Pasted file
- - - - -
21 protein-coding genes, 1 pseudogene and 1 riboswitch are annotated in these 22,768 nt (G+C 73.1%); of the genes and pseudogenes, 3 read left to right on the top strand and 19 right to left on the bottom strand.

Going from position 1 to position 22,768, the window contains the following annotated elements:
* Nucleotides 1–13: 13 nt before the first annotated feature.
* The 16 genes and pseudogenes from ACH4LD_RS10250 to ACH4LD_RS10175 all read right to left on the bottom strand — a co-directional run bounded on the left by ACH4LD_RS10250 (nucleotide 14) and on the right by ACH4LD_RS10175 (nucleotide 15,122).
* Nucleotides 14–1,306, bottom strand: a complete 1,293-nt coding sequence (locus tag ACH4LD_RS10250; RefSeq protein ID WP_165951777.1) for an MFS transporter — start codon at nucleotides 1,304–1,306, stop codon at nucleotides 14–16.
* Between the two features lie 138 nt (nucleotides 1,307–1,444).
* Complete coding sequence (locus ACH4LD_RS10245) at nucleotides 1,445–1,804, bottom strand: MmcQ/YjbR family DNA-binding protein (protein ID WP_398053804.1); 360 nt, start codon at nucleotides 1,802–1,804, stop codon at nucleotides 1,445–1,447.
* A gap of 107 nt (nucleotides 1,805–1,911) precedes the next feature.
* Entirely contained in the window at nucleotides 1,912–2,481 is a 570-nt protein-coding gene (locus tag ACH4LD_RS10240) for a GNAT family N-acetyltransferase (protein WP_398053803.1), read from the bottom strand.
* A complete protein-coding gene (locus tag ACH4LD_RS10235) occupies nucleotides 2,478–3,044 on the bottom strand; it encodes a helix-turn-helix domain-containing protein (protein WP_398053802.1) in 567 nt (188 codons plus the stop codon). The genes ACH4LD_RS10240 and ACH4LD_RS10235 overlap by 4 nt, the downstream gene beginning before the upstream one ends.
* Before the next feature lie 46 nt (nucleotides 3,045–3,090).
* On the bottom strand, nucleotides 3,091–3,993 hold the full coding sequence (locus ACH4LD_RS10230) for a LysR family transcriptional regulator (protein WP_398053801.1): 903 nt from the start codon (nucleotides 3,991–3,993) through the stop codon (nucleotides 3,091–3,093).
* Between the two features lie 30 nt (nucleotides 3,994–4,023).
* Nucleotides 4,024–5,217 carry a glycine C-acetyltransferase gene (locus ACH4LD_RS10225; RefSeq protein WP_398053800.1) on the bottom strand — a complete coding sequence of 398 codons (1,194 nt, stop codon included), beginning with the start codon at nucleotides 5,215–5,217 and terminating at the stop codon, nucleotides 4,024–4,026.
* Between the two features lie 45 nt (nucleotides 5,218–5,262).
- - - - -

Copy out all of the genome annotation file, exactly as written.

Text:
21 protein-coding genes, 1 pseudogene and 1 riboswitch are annotated in these 22,768 nt (G+C 73.1%); of the genes and pseudogenes, 3 read left to right on the top strand and 19 right to left on the bottom strand.

Going from position 1 to position 22,768, the window contains the following annotated elements:
* Nucleotides 1–13: 13 nt before the first annotated feature.
* The 16 genes and pseudogenes from ACH4LD_RS10250 to ACH4LD_RS10175 all read right to left on the bottom strand — a co-directional run bounded on the left by ACH4LD_RS10250 (nucleotide 14) and on the right by ACH4LD_RS10175 (nucleotide 15,122).
* Nucleotides 14–1,306, bottom strand: a complete 1,293-nt coding sequence (locus tag ACH4LD_RS10250; RefSeq protein ID WP_165951777.1) for an MFS transporter — start codon at nucleotides 1,304–1,306, stop codon at nucleotides 14–16.
* Between the two features lie 138 nt (nucleotides 1,307–1,444).
* Complete coding sequence (locus ACH4LD_RS10245) at nucleotides 1,445–1,804, bottom strand: MmcQ/YjbR family DNA-binding protein (protein ID WP_398053804.1); 360 nt, start codon at nucleotides 1,802–1,804, stop codon at nucleotides 1,445–1,447.
* A gap of 107 nt (nucleotides 1,805–1,911) precedes the next feature.
* Entirely contained in the window at nucleotides 1,912–2,481 is a 570-nt protein-coding gene (locus tag ACH4LD_RS10240) for a GNAT family N-acetyltransferase (protein WP_398053803.1), read from the bottom strand.
* A complete protein-coding gene (locus tag ACH4LD_RS10235) occupies nucleotides 2,478–3,044 on the bottom strand; it encodes a helix-turn-helix domain-containing protein (protein WP_398053802.1) in 567 nt (188 codons plus the stop codon). The genes ACH4LD_RS10240 and ACH4LD_RS10235 overlap by 4 nt, the downstream gene beginning before the upstream one ends.
* Before the next feature lie 46 nt (nucleotides 3,045–3,090).
* On the bottom strand, nucleotides 3,091–3,993 hold the full coding sequence (locus ACH4LD_RS10230) for a LysR family transcriptional regulator (protein WP_398053801.1): 903 nt from the start codon (nucleotides 3,991–3,993) through the stop codon (nucleotides 3,091–3,093).
* Between the two features lie 30 nt (nucleotides 3,994–4,023).
* Nucleotides 4,024–5,217 carry a glycine C-acetyltransferase gene (locus ACH4LD_RS10225; RefSeq protein WP_398053800.1) on the bottom strand — a complete coding sequence of 398 codons (1,194 nt, stop codon included), beginning with the start codon at nucleotides 5,215–5,217 and terminating at the stop codon, nucleotides 4,024–4,026.
* Between the two features lie 45 nt (nucleotides 5,218–5,262).